South Bend Lathe Information Needed

Hello,
I've come into posession of a South Bend Model A, Catalog Number
CL644A.
The motor does not have the standard nameplate one would expect, so I'm
not sure if it's three phase or one phase, or what voltage it might
take. There's a red plate on the motor that says "For higher voltage"
and then some connection scheme like T1-T5, etc.. then below that "For
lower voltage"
The cable feeding the motor comes from the wall assumedly (3 wires,
green/white/black, about 16 gauge stranded), to a roundish box with a
lever switch that has 3 positions, and then to the motor with the same
sort of cable.
The wires had no plug on the end, and the insulation is decomposed and
brittle beyond the point where I would consider using the wires.
Inside the wiring box on the motor itself, several wires are electrical
taped together and connect to the various green/black/white from the
cable. The wires coming from the motor windings themselves are cloth
braid shielded but crunchy inside too.
So I guess my questions are, does anyone know if this is one phase or
three phase, voltage, and if it's even worth messing with the old
motor.
If I am to scrap the old motor, would this lathe take a standard modern
motor? i.e. is the motor footprint compatible with what they use
today?).
Thanks!
Reply to
Gigs
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Hi,
FWIW, I have a 11" SB lathe with a three position drum switch (forward, stop and reverse). It's got a 1/2 HP motor that runs on 120V. My real reason for responding though is to suggest a couple other resources that may be of help. They are:
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Good luck,
Peter
Reply to
Peter Grey
It's most probably a single phase motor. I suggest you put on a plug and give it a spin. It sounds like you're about to scrap the motor anyway, so you have nothing to lose.
Old cracked motor wiring can often be nursed along by judicious use of heat shrink tubing.
Doesn't the motor have a nameplate? A couple of motor nameplate tricks: if you cannot read the nameplate, first thing to try is to see if you can maneuver a digital camera down and take a picture of it. Once on your computer, you may be able to make out the lettering. Second trick is to take some modeling clay, reach way over down and back (or whatever) and smush it onto the nameplate, then carefully peel it off and try to read it even though it's mirror-image reversed.
I've done both of these with success.
GWE
Gigs wrote:
Reply to
Grant Erwin
Yeah, you think I could try it with the series lightbulb trick in case it's shorted?
I couldn't find a nameplate at all. The red plate just has hookup information, not nameplate rating sort of information.
Thanks, Jason
Reply to
Gigs
Thanks for the tips, those look like very active communities.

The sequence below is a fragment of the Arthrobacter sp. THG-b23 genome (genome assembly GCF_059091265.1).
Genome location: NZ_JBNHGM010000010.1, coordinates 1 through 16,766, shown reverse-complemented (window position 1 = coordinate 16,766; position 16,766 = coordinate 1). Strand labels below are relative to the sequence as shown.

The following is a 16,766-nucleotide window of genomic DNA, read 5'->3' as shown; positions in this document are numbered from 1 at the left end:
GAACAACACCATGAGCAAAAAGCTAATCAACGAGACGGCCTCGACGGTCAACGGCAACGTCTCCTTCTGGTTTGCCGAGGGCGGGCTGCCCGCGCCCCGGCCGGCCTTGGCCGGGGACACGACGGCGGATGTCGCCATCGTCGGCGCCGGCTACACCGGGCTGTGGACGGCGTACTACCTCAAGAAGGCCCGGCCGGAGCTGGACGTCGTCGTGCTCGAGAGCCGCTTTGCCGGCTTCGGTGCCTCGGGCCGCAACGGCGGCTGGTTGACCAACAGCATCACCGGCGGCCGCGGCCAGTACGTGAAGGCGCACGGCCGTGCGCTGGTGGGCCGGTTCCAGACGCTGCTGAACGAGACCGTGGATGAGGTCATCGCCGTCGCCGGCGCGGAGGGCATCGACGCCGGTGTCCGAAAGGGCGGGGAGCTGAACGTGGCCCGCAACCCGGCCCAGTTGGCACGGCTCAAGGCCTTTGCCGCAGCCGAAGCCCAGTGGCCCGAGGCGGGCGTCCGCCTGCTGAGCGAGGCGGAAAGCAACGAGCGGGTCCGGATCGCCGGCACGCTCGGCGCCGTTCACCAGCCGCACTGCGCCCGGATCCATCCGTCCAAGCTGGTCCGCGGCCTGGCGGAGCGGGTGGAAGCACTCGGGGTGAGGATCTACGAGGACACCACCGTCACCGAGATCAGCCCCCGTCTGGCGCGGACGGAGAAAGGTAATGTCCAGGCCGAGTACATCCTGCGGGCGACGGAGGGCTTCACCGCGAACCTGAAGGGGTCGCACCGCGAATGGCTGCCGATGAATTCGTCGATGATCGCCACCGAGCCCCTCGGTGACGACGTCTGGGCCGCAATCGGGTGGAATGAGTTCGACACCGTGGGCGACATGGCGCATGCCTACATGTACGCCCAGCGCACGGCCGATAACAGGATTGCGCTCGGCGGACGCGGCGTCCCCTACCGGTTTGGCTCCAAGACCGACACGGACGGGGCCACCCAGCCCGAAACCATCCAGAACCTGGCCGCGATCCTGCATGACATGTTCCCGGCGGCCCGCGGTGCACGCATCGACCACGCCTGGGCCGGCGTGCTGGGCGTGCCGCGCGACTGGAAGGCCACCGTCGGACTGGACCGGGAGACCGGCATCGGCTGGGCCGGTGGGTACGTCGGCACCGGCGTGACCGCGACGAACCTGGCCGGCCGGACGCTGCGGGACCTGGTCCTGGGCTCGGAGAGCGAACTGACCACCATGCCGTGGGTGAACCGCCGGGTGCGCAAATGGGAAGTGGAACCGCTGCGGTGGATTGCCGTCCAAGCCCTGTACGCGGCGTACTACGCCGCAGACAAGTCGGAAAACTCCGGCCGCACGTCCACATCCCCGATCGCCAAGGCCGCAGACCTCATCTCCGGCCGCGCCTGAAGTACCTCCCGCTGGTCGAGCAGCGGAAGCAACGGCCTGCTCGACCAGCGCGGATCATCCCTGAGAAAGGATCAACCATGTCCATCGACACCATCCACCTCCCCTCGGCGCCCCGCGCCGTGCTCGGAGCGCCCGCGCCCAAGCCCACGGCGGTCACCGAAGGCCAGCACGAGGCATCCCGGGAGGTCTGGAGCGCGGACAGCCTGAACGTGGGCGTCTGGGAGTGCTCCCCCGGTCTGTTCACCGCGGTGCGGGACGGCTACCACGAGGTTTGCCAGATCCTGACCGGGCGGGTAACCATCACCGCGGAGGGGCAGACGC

The links on that site already led me to some more information about the lathe based on the catalog number.
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It's the 4 foot model.
From the site it also says it's a 1/3 HP motor, 1725 RPM.
Useful stuff!
Thanks, Jason
Reply to
Gigs
From what you've posted, Hi-voltage usually refers to 220, and low voltage refers to 110 (when it comes to AC motors).
Not sure if 1/3 hp motors come like that, so perhaps you have a larger motor.
Yes, you can replace the motor no sweat. Go to the front of a Grainger catalog and they have the frame information for all motors. (Bolt spacing, shaft diameter, height of shaft.) Figure out what you need.
Tony
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Reply to
Tony
Based on your discription..its a dual voltage SINGLE phase motor, capable of running on 110vac or 220vac. Replace the wiring if its cracked.
And yes..you can get a modern motor to fit. The "frame size", which is a standard based on motor size, center height of shaft, mounting bolt hold pattern and so forth. Once this is known...you can find motors both new and used that will bolt right up.
Or put a DC or 3ph motor on it and use a controller for variable speed, braking and fast reverse.
Gunner
"Pax Americana is a philosophy. Hardly an empire. Making sure other people play nice and dont kill each other (and us) off in job lots is hardly empire building, particularly when you give them self determination under "play nice" rules.
Think of it as having your older brother knock the shit out of you for torturing the cat." Gunner
Reply to
Gunner
I don't know if I'd count on that without more information. It could mean 208 vs. 240 volts, or even 110 vs. 120. I've actually seen the terms "high line" and "low line" used more frequently in that context than 120/240.
T> From what you've posted, Hi-voltage usually refers to 220, and low voltage
Reply to
Mike Berger

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